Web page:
SILENCE HAS A NAME - Poetry Chapbook and CD, with Music by Mark Hanley

Saturday, June 11, 2011

A Guide to Healthy Eating in Manhattan

When I think of the best cities in the country in which to dine out, Chicago and Manhattan come immediately to mind. I live near Manhattan, and until recently had never come across a healthy guide to eating out there.

I was fortunate to run into Jared Koch, or rather, happen by his table at the Fort Lee Arts and Crafts Fair a week ago. He has what is dubbed as "the only nutritionist and food critic-approved Manhattan Restaurant Guide" there is, a portable baby blue compendium that is really a must for anyone like me who likes dining out frequently in the Tri-state area.

Before you carnivores panic, know the 'best of' list considers you too. The (long) title of this handy little bible is Clean Plates Manhattan, A Guide to the Healthiest, Tastiest and Most Sustainable Restaurants for Vegetarians and Carnivores. Koch, a nutritionist and health coach, co-wrote the book with critic Alex Van Buren, once a food writer for Time Out New York, although several more critics have since come on board. The book, says Koch, can be used to "find healthy and sustainable restaurants in Manhattan, to learn how to change your eating habits when you dine out -- and in, and to transform your life by seeing how eating healthier can be pleasurable and startlingly simple."

I rarely read a book in straight fashion front to back, so soon as I had Clean Plates in hand, I went immediately to see if some of my favorite haunts are listed. Caravan of Dreams, a vegan hippie-friendly eatery we like to frequent at 405 East 6th Street, is. I have eaten at a few vegan joints in the city, and this one is the best. The worst one can say about it is that sometimes the service, however friendly, is uneven, but the quality of food is the best I've ever encountered in the vegan realm. And that includes desserts and espresso.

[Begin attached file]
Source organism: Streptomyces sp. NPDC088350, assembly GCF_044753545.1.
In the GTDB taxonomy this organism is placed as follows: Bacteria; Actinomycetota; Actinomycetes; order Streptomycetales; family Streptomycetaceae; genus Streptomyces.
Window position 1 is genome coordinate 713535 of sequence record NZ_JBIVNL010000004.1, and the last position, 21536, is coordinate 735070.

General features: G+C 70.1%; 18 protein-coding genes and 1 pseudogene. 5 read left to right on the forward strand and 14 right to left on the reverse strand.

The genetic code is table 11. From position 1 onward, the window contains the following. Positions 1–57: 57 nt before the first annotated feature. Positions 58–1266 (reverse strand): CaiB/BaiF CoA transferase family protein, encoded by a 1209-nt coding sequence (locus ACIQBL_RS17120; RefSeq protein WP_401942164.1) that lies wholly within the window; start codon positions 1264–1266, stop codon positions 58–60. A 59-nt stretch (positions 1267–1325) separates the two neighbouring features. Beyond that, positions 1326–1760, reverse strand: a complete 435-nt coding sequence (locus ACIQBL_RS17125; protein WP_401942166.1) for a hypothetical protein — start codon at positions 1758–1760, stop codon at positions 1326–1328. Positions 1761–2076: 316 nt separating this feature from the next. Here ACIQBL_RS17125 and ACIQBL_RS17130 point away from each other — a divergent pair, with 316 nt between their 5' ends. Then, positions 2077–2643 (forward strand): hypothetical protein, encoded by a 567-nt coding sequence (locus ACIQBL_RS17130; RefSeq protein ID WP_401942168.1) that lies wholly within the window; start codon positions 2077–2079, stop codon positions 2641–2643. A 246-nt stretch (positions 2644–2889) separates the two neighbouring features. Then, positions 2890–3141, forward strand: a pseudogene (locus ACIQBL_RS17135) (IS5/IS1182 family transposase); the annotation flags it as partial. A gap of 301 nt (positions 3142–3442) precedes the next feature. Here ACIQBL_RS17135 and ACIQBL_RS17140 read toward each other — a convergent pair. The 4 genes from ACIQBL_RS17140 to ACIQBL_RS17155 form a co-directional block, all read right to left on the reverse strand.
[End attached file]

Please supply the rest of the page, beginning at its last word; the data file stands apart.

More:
Caravan of Dreams features performers of every variety and once even a Tarot reader. I indulged, having once been one of those myself. I realize there isn't much I haven't done in my abundant life, save cater to the Mob and shoeshine. And I am serious about that. The Tarot reader was nice enough, and mysterious with her vibrating blue eyes and shockingly red hair, but she was off the mark and pissed off my mate, who didn't like hearing that I was attracted to three different men and trying to decide which one to go with. A word of caution to fortune tellers, 'Think about what you are saying and to whom you are saying it, and keep it simple and broad.'

I was also gratified to see Candle 79 mentioned, where we dined recently with a friend from Florida. You can't miss with salads of just about any variety at either of these two restaurants, but I personally find the clientele at Caravan of Dreams a little more discrete and easier to take. Something about a six-foot-two father walking in out of the rain with his five-year old sitting on his shoulders and expecting to be seated immediately at Candle 79 made me realize that those who eat there are not only hippy-ish and young, as at Caravan of Dreams, but yuppy-ish, older and entitled too.

What I love about Clean Plates is it has a broad, interesting and eclectic selection, from the "solidly American" Gramercy Tavern to the macrobiotic Mana to the Natural Gourmet Institute, the vegetarian cooking school at 48 West 21st Street. I notice Van Buren has a penchant for chocolate, so I now have a nice selection of new places to go for my favorite desserts as well.

Clean Plates is available for a mere $14.95 on Amazon.com and via www.cleanplates.com, and the esteemed Deepak Chopra has this to say about it: "Jared's nutritional advice in Clean Plates has the power to transform your individual health and our collective well-being." What more could you ask for in a guide for healthy eating?